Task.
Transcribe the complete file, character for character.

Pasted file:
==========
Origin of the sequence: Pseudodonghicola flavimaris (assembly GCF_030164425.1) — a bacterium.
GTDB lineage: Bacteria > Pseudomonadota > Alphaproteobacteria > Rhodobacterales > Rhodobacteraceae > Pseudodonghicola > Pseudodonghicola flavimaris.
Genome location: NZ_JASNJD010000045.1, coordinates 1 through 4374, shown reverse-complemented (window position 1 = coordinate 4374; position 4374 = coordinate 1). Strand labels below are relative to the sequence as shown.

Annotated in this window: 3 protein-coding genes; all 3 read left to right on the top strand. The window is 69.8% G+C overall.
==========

Origin of the sequence: Pseudodonghicola flavimaris (assembly GCF_030164425.1) — a bacterium.
GTDB lineage: Bacteria > Pseudomonadota > Alphaproteobacteria > Rhodobacterales > Rhodobacteraceae > Pseudodonghicola > Pseudodonghicola flavimaris.
Genome location: NZ_JASNJD010000045.1, coordinates 1 through 4374, shown reverse-complemented (window position 1 = coordinate 4374; position 4374 = coordinate 1). Strand labels below are relative to the sequence as shown.

Annotated in this window: 3 protein-coding genes; all 3 read left to right on the top strand. The window is 69.8% G+C overall.